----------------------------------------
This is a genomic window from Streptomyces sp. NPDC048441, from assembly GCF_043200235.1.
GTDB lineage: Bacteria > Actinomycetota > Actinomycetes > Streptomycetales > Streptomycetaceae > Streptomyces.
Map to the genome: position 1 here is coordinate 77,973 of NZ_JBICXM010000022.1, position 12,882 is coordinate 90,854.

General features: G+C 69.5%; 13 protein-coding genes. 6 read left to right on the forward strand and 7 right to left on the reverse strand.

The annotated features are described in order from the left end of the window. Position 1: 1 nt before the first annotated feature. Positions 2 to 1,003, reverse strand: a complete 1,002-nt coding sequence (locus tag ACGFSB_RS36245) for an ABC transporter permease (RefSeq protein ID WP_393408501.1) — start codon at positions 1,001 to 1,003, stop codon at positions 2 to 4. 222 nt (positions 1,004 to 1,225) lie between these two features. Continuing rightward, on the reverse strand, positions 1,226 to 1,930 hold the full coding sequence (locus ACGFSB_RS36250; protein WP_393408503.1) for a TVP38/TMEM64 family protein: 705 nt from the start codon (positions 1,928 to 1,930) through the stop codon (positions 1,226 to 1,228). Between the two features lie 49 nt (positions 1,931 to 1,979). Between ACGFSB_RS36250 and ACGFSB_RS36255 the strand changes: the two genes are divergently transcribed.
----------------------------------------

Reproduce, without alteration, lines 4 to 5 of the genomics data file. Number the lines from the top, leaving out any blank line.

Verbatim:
General features: G+C 69.5%; 13 protein-coding genes. 6 read left to right on the forward strand and 7 right to left on the reverse strand.

The annotated features are described in order from the left end of the window. Position 1: 1 nt before the first annotated feature. Positions 2 to 1,003, reverse strand: a complete 1,002-nt coding sequence (locus tag ACGFSB_RS36245) for an ABC transporter permease (RefSeq protein ID WP_393408501.1) — start codon at positions 1,001 to 1,003, stop codon at positions 2 to 4. 222 nt (positions 1,004 to 1,225) lie between these two features. Continuing rightward, on the reverse strand, positions 1,226 to 1,930 hold the full coding sequence (locus ACGFSB_RS36250; protein WP_393408503.1) for a TVP38/TMEM64 family protein: 705 nt from the start codon (positions 1,928 to 1,930) through the stop codon (positions 1,226 to 1,228). Between the two features lie 49 nt (positions 1,931 to 1,979). Between ACGFSB_RS36250 and ACGFSB_RS36255 the strand changes: the two genes are divergently transcribed.